The Traditional Architectural Style in the Early 19th Century, in Great Britain

965 Words 4 Pages
In this essay I am aim to explore Pugin’s dissent from tradition through his ideas, inspiration, and his most important works and their meaning. To dissent from tradition is to defy a stultifying tradition or convention, which leads to new, daring styles (Richardson, McKellar, Woods, 2008, p.109). The ‘traditional’ architectural style in the early 19th Century, in Great Britain was classicism, inspired by ancient Greece and associated with democracy as well as with the French revolution (Richardson, McKellar, Woods, 2008, p. 112). Pugin, called this classical style ‘the new square style’ (Figure 4.7, in Richardson, McKellar, Woods, 2008, p.123) and argued that it lacked authenticity of Great Britain (Richardson, McKellar, Woods, 2008, p. 109). In attempting to establish what would convey the cultural, national and religious character of Great Britain, Pugin turned to Gothicism, the style that existed in the country prior to the Protestant Reformation. He believed that a revival of the Gothic style would be ‘a return to a much better past’, to re-establish the Roman Catholic Church and a style that was indigenous to the Northern Europe (ibid).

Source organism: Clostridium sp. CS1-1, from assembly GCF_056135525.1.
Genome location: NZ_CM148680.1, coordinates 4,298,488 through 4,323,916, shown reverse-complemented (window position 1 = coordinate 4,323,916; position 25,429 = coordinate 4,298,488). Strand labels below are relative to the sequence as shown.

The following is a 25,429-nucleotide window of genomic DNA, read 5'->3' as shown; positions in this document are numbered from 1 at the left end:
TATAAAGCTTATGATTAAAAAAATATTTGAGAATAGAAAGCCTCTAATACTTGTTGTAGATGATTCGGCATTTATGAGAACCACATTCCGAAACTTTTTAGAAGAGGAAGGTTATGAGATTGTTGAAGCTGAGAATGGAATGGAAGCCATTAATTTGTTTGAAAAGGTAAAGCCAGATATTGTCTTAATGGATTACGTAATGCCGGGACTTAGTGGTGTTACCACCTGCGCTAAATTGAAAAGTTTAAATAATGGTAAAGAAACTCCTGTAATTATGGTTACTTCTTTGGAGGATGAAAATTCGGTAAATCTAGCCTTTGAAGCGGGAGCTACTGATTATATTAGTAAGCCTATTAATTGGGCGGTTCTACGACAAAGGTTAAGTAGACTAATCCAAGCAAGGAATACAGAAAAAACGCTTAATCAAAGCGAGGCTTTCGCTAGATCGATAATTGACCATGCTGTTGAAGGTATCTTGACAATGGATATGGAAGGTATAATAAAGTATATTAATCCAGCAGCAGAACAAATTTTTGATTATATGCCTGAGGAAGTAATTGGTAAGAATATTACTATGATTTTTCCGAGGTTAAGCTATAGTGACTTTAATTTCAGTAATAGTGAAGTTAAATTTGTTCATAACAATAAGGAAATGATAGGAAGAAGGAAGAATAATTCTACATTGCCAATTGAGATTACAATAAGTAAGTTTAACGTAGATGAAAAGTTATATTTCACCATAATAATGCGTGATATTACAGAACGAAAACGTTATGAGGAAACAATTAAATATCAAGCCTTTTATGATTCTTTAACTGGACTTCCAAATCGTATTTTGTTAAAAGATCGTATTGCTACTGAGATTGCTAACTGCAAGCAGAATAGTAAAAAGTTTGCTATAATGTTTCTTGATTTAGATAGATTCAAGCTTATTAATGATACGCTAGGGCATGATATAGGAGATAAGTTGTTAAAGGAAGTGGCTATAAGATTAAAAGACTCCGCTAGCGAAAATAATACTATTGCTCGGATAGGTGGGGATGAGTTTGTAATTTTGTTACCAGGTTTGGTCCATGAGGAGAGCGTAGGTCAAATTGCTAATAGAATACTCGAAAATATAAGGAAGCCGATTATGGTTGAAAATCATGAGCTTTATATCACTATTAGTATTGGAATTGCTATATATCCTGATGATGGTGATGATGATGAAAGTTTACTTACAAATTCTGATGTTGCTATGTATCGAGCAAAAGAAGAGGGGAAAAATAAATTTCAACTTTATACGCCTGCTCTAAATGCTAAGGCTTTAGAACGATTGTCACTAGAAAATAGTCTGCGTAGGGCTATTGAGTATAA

Pugin did not dissent from the tradition in its usual meaning. He was not doing anything particularly new. He did not even consider himself to be a dissenter (Richardson, McKellar, Woods, 2008, p. 131). He saw himself as a traditionalist trying to revive the lost but national style which had been overshadowed by the dissent of…